Compliance at scale: immunizations

Written by Aaron Hammond

April 14, 2023

Nearly every student in America has an immunization certificate of some origin or another. The reliability of these records and compliance with legislated requirements are critical to public health.

Unsurprisingly, a lot of effort goes into verifying these documents.

This contemporary certificate from the state of Oregon demonstrates the most common format of immunization records. Each column represents different dates of vaccinations within the series row for a particular kind of vaccination.

This contemporary certificate from the state of Oregon demonstrates the most common format of immunization records. Each column represents different dates of vaccinations within the series row for a particular kind of vaccination.

First, there’s data entry. A typical immunization document may contain entries for about 25 separate shot events. Each of these dates may take around 8 seconds to key in. If a school has 1000 students, these all multiply to 55 hours of labor, just for data entry alone.

This grid shows a selection of states' requirements for the varicella vaccine, a more recent addition that is now mandatory nation-wide.

This grid shows a selection of states' requirements for the varicella vaccine, a more recent addition that is now mandatory nation-wide.

Clinic staff must quickly become experts on their state’s immunization rules in order to pore through these documents and judge compliance. In some cases, a single shot taken off-schedule is enough to render a student non-compliant, and mistakes could have professional repercussions for practitioners.

The whole process feels a lot like walking a tightrope while trying to file hundreds of complicated tax returns. Distressing to humans but ripe for automation.

Breaking eggs is easy, but try it a thousand times.

Breaking eggs is easy, but try it a thousand times.

Solving problems

This isn’t a problem that could be solved by an off-the-shelf API, though. The full lifecycle of an immunization import is complex in time, space, and computationally. There’s a reason it takes humans so long!

It was a terrific challenge. The technology we developed could be used to extract any structured data from a PDF, not just immunization records. For example, we observe that most health details are visible on a student’s annual physical.

Tokenization

We use a combination of computer vision (CV) and natural language processing (NLP) to find any writing in the document.

Single characters are segmented into meaningful chunks called tokens. The location of these tokens on the page is one way the system matches dates in the grid with their corresponding type of immunization.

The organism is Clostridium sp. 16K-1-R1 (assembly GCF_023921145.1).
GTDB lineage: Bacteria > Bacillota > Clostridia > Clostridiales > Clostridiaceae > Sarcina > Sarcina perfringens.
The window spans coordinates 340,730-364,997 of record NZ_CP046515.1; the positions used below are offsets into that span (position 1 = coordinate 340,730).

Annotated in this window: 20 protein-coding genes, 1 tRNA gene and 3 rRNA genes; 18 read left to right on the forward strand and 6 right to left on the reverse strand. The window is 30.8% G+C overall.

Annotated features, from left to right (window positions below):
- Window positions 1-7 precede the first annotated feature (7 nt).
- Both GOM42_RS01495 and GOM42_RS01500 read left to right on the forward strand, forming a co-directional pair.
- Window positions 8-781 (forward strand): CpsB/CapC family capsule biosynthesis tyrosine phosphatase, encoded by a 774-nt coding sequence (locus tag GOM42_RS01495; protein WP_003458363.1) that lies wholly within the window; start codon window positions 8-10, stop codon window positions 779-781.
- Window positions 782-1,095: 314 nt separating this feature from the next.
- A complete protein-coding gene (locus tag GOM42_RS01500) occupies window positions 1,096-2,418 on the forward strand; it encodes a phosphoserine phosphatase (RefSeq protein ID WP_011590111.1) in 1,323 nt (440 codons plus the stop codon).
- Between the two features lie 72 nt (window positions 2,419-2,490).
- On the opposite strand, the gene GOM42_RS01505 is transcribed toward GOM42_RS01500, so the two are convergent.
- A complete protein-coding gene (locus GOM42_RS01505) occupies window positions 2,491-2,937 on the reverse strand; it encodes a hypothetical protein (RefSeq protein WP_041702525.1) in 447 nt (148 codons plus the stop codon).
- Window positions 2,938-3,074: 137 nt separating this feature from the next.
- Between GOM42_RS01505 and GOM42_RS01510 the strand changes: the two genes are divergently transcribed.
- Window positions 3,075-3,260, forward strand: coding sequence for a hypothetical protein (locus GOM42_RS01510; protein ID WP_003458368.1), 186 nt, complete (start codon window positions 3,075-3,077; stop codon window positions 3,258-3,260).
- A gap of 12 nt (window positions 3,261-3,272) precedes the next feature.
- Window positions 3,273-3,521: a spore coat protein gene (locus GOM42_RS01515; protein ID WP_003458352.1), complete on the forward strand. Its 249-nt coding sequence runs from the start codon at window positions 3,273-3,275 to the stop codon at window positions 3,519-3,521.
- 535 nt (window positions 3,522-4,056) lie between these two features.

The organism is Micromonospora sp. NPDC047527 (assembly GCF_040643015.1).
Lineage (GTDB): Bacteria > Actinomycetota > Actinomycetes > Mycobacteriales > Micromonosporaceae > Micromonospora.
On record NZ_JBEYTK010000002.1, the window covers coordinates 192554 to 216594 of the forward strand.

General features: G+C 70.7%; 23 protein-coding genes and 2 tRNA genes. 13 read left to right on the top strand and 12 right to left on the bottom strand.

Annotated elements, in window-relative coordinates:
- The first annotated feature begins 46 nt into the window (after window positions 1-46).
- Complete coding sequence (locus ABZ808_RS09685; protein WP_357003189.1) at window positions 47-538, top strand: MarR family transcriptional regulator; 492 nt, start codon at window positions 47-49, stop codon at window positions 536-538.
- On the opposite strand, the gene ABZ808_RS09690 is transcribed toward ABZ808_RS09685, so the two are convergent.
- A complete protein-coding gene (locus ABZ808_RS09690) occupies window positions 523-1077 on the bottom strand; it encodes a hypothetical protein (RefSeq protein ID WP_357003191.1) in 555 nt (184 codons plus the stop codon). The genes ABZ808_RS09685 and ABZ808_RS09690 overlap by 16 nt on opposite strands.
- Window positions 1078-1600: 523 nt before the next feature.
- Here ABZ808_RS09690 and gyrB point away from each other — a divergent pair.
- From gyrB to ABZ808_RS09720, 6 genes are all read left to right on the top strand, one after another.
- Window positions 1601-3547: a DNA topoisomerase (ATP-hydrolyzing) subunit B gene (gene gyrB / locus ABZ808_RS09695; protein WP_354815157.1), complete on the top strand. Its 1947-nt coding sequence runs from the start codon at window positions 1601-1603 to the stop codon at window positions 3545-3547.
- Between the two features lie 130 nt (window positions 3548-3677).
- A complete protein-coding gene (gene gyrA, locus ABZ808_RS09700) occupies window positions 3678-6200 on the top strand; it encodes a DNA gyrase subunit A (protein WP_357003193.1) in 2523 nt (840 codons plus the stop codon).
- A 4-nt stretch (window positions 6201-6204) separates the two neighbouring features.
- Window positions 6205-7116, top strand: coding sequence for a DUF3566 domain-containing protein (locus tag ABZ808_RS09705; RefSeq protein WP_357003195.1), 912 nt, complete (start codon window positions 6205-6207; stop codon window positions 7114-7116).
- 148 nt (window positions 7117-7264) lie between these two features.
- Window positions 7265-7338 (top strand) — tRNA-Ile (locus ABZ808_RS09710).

Each box we draw on the PDF represents a token, with a bounding box drawn to enclose the text content on the page fully.

Each box we draw on the PDF represents a token, with a bounding box drawn to enclose the text content on the page fully.

Text translation

International students and recent arrivals may submit immunization documentation in a language other than English. Many states today also offer other language versions of their immunization forms that parents may complete.

In these cases, we use machine translation to derive an English-language version of the document for further processing.

The system recognizes Spanish-language immunization labels and parses records consistently.

The system recognizes Spanish-language immunization labels and parses records consistently.

Date detection

Our first round of detection isolates any dates in the document. This includes the dates of specific shots represented in the grid, the date the report was produced, and the student's birthdate.

Shot dates typically follow the same format MM/DD/YY, but the order may vary. Handwritten documentation may also use natural language like April 7, 2022, so we’ve built our detector for substantial flexibility.

We automatically tag the owner of the document if we detect their name and birthdate uniquely in the document.

We automatically tag the owner of the document if we detect their name and birthdate uniquely in the document.

Shot detection

A typical immunization record contains rows or columns of dates that each represent an administration event for a specific type of shot. Each shot type names a different formulation recognized by the CDC, but labeling is inconsistent between different state and health records.

Our shot detector is resilient to these variations.

The system recognizes the words "Haemophilis Infl B" and correctly identifies the unspecified version of the Hib vaccine (CVX 17)

The system recognizes the words "Haemophilis Infl B" and correctly identifies the unspecified version of the Hib vaccine (CVX 17)